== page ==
45 Years of Rendezvous and Docking in Space

On Thursday, the European ATV Johannes Kepler will dock with the International Space Station. Rendezvous and docking in space has been taking place for 45 years, and happened first when Gemini 8 hooked up with the Agena Target Vehicle in 1966. Most of us take for granted how two spacecraft rendezvous while in orbit, but it is a complicated procedure involving orbital mechanics, coordination between the two spacecraft, and strict timelines. Here’s a 90-second whirlwind tour of the history of docking in space – past, present and future from ESA. If you want to read more about the history rendezvous and docking, ESA’s ATV blog has a detailed look. Below is a video that describes how the ATV docks at the ISS.

Continue reading “45 Years of Rendezvous and Docking in Space”

Spectacular ATV Kepler Launch Photo Captured from Orbiting ISS

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Have you ever seen a space launch from orbit ?

Check out the spectacular launch photo (above) of the Johannes Kepler ATV streaking skyward atop an Ariane 5 rocket as captured by astronaut Paolo Nespoli from his unparalleled vantage point looking out the windows aboard the International Space Station (ISS), in orbit some 350 km above Earth.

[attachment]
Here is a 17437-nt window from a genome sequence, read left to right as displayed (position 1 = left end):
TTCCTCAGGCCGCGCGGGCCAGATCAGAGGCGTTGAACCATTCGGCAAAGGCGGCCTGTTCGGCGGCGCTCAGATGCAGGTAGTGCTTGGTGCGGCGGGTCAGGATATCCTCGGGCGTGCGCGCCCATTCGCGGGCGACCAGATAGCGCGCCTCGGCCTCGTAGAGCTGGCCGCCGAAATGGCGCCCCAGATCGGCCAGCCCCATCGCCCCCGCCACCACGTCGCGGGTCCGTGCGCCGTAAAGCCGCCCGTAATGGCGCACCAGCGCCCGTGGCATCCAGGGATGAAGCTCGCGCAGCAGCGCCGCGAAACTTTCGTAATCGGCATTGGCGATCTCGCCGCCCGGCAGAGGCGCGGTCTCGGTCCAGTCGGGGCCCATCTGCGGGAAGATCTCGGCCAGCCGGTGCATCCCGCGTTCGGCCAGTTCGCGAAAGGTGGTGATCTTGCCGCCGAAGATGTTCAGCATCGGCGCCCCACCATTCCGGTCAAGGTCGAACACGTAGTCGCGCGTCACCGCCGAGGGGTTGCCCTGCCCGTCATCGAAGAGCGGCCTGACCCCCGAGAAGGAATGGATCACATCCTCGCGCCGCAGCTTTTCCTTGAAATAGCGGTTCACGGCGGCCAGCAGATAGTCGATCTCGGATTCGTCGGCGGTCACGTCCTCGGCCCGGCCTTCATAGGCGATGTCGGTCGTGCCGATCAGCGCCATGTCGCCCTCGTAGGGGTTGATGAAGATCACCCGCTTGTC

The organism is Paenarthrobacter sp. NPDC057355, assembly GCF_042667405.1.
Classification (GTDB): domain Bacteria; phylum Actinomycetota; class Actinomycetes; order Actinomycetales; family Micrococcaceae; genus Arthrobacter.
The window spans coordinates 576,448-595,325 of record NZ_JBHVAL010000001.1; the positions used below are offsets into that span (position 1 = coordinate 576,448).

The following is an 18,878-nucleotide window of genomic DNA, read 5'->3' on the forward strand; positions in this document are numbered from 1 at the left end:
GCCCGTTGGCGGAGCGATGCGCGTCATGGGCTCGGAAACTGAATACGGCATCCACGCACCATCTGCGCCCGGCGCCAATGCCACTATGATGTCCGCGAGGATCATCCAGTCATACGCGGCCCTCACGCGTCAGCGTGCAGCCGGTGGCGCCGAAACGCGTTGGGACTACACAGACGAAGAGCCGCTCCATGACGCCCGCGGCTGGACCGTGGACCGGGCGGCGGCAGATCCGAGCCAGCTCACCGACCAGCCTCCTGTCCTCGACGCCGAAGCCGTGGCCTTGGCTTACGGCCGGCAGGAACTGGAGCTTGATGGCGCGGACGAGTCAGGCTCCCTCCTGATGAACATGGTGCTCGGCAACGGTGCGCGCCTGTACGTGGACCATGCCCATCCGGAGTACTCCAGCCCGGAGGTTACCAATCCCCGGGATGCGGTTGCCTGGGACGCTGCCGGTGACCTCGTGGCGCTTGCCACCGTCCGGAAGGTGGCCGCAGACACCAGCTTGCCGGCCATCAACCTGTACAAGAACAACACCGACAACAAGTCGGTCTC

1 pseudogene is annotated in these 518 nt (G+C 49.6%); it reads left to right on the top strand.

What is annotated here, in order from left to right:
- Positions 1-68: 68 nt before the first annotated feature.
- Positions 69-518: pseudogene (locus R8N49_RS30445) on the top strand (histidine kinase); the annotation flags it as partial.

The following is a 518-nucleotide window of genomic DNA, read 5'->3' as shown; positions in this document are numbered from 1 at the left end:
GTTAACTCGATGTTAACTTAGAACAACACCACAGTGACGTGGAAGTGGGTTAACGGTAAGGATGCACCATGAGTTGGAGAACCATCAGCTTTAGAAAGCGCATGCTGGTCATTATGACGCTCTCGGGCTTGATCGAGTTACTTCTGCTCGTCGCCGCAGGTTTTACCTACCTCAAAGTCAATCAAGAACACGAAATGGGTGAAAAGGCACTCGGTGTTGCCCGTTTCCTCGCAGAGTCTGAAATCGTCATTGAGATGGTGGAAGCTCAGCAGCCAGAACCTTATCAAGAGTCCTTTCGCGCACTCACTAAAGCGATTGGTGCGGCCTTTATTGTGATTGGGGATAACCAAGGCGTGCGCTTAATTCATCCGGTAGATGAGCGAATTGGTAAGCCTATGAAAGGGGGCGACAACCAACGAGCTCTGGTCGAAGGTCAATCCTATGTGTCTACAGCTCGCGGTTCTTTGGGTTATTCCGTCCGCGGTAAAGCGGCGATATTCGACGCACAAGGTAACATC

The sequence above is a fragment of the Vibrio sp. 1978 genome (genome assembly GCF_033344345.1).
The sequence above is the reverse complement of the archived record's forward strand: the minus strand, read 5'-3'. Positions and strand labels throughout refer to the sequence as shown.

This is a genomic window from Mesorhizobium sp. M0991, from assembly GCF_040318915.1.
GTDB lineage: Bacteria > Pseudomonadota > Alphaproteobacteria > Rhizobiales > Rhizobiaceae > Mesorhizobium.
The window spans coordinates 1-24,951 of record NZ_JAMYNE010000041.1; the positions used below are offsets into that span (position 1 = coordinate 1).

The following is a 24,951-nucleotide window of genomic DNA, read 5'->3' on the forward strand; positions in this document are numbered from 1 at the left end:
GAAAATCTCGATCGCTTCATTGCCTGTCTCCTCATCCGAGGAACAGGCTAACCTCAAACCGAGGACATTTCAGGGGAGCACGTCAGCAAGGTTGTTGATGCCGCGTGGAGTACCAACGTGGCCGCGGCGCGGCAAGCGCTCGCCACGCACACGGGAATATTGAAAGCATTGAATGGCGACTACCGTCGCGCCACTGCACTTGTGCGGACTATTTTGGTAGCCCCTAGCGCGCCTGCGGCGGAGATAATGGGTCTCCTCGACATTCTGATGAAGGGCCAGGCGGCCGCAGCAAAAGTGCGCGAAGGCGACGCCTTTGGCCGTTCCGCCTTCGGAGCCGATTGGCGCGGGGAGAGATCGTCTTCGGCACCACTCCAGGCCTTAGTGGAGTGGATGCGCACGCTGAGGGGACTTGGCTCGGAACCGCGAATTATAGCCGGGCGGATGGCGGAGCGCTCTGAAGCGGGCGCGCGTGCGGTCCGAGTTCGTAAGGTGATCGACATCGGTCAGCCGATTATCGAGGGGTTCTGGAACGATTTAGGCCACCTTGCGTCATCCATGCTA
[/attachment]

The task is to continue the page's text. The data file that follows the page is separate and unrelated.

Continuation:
The launch photo shows the rising exhaust trail from the rocket just minutes after blast off of the Ariane booster on Feb. 16 from the ESA rocket base in Kourou, French Guiana, South America. The rocket was still on a vertical ascent trajectory to orbit. Additional launch photos below from space and Earth.

Photo captured on 16 February 2011 from the real-time video from the Ariane 5 launcher during the flight V200 during the time of jettisoning the boosters.

The photo vividly illustrates the maturity of the European space effort since the launch base, Ariane booster rocket, Kepler payload and astronaut Nespoli all stem from Europe and are crucial to the future life of the ISS.